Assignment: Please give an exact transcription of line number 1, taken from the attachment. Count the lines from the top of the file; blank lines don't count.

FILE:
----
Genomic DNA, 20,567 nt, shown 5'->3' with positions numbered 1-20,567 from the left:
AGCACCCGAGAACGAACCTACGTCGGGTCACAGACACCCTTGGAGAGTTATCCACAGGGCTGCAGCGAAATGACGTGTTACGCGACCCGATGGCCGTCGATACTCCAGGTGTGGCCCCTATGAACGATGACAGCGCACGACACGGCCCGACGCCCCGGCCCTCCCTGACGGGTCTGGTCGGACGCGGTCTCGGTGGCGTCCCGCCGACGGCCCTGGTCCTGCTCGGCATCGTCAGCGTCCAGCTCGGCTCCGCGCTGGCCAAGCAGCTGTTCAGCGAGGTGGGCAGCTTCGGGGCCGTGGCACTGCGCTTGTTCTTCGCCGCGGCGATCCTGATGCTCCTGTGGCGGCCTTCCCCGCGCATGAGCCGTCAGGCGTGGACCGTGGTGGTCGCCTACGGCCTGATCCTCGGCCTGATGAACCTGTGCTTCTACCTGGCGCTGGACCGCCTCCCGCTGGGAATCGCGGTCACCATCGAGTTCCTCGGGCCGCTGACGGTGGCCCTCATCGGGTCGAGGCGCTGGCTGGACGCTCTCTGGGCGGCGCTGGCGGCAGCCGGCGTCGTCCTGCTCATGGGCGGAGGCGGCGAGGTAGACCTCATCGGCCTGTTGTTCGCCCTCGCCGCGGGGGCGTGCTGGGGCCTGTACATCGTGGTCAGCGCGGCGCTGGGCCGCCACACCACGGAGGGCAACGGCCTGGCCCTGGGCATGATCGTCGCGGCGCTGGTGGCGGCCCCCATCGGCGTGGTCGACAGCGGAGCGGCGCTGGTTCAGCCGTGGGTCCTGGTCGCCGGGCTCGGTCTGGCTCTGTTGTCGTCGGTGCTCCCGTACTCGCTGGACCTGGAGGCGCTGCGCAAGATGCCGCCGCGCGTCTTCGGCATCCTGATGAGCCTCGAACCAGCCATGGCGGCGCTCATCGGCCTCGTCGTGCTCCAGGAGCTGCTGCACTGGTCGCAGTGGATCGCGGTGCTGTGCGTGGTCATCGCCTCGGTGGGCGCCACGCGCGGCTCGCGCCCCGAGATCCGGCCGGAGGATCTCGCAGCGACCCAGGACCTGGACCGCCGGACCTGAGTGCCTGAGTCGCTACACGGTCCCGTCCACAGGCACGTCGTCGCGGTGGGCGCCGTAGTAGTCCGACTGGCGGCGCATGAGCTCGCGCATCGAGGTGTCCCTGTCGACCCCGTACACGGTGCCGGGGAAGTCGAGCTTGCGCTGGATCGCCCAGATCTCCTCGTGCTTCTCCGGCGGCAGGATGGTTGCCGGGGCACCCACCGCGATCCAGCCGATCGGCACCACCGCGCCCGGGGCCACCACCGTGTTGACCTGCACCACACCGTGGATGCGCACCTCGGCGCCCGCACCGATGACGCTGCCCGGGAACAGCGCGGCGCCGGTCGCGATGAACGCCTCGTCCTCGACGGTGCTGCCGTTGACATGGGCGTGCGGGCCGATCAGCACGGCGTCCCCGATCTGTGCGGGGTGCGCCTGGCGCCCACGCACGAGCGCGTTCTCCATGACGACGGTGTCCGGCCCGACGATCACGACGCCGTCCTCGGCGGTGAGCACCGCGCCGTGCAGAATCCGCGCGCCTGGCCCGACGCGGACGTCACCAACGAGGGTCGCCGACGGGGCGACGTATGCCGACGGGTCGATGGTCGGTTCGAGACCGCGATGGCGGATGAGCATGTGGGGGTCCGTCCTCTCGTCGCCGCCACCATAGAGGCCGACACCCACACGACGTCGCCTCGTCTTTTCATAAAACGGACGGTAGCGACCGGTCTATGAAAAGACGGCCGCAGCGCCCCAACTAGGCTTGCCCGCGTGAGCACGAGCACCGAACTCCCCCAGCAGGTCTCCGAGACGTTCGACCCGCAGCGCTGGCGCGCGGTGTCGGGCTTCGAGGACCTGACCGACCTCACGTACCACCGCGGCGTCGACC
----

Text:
Genomic DNA, 20,567 nt, shown 5'->3' with positions numbered 1-20,567 from the left: